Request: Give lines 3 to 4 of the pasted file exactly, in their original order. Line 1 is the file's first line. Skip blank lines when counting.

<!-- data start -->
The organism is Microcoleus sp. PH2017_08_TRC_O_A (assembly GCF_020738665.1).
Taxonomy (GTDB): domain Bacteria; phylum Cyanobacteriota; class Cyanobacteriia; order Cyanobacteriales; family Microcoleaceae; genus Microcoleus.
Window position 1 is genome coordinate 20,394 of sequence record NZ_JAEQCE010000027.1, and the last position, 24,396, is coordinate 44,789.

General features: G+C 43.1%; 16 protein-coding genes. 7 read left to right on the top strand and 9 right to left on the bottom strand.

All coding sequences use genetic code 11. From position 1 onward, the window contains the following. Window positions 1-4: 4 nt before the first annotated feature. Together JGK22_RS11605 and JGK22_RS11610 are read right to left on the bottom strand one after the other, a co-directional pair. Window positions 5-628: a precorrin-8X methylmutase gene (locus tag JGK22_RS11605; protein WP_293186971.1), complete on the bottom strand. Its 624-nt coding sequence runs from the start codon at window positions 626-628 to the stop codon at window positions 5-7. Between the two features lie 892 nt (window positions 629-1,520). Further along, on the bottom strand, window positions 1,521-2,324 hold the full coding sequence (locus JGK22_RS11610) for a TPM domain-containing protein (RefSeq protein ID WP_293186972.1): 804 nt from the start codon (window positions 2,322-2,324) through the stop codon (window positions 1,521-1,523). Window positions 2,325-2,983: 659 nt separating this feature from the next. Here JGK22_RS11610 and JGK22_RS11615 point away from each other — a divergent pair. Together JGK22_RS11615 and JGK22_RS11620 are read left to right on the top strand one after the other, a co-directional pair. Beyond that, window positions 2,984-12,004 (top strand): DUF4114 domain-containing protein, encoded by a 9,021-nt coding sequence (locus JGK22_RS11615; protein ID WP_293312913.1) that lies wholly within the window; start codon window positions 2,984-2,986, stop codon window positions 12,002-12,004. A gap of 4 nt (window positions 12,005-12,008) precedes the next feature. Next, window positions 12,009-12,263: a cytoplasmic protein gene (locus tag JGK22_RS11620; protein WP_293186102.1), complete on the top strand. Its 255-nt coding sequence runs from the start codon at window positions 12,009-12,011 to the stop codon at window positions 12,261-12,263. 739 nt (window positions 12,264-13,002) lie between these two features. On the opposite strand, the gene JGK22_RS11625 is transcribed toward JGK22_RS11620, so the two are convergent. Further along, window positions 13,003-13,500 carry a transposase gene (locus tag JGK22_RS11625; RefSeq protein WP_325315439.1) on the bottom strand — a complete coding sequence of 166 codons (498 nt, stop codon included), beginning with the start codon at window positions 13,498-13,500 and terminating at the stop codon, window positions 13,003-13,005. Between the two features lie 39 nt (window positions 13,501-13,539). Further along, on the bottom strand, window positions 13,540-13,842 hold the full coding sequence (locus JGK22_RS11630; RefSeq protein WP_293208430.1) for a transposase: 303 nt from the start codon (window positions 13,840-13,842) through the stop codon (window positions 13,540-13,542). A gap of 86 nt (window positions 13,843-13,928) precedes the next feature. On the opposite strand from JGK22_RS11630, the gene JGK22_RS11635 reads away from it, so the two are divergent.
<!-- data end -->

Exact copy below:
Window position 1 is genome coordinate 20,394 of sequence record NZ_JAEQCE010000027.1, and the last position, 24,396, is coordinate 44,789.

General features: G+C 43.1%; 16 protein-coding genes. 7 read left to right on the top strand and 9 right to left on the bottom strand.